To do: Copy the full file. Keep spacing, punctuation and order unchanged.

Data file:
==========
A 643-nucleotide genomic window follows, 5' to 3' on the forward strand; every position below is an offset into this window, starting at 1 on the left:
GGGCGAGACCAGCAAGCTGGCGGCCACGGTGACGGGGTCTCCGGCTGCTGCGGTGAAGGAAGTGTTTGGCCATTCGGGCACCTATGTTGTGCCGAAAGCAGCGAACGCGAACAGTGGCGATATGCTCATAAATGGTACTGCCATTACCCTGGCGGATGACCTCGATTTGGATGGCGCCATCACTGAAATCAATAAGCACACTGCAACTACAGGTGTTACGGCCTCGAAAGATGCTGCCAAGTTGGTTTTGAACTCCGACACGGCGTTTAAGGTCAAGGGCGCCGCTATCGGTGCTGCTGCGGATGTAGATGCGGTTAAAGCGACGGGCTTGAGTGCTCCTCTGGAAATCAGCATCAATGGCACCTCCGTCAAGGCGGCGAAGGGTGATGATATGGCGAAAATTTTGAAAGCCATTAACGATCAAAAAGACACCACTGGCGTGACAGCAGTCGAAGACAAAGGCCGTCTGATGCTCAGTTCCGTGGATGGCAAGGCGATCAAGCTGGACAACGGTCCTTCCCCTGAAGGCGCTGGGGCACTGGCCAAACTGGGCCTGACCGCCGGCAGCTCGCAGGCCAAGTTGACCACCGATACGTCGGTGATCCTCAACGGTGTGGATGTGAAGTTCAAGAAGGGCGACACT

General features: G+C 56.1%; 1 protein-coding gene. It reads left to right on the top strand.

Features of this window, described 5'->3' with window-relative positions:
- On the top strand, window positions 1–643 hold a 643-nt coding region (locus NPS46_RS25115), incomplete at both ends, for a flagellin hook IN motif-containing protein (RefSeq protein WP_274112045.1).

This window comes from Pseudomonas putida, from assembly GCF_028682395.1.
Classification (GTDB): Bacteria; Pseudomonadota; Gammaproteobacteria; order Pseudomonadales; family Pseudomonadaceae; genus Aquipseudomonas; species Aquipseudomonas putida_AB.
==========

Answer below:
A 643-nucleotide genomic window follows, 5' to 3' on the forward strand; every position below is an offset into this window, starting at 1 on the left:
GGGCGAGACCAGCAAGCTGGCGGCCACGGTGACGGGGTCTCCGGCTGCTGCGGTGAAGGAAGTGTTTGGCCATTCGGGCACCTATGTTGTGCCGAAAGCAGCGAACGCGAACAGTGGCGATATGCTCATAAATGGTACTGCCATTACCCTGGCGGATGACCTCGATTTGGATGGCGCCATCACTGAAATCAATAAGCACACTGCAACTACAGGTGTTACGGCCTCGAAAGATGCTGCCAAGTTGGTTTTGAACTCCGACACGGCGTTTAAGGTCAAGGGCGCCGCTATCGGTGCTGCTGCGGATGTAGATGCGGTTAAAGCGACGGGCTTGAGTGCTCCTCTGGAAATCAGCATCAATGGCACCTCCGTCAAGGCGGCGAAGGGTGATGATATGGCGAAAATTTTGAAAGCCATTAACGATCAAAAAGACACCACTGGCGTGACAGCAGTCGAAGACAAAGGCCGTCTGATGCTCAGTTCCGTGGATGGCAAGGCGATCAAGCTGGACAACGGTCCTTCCCCTGAAGGCGCTGGGGCACTGGCCAAACTGGGCCTGACCGCCGGCAGCTCGCAGGCCAAGTTGACCACCGATACGTCGGTGATCCTCAACGGTGTGGATGTGAAGTTCAAGAAGGGCGACACT

General features: G+C 56.1%; 1 protein-coding gene. It reads left to right on the top strand.

Features of this window, described 5'->3' with window-relative positions:
- On the top strand, window positions 1–643 hold a 643-nt coding region (locus NPS46_RS25115), incomplete at both ends, for a flagellin hook IN motif-containing protein (RefSeq protein WP_274112045.1).

This window comes from Pseudomonas putida, from assembly GCF_028682395.1.
Classification (GTDB): Bacteria; Pseudomonadota; Gammaproteobacteria; order Pseudomonadales; family Pseudomonadaceae; genus Aquipseudomonas; species Aquipseudomonas putida_AB.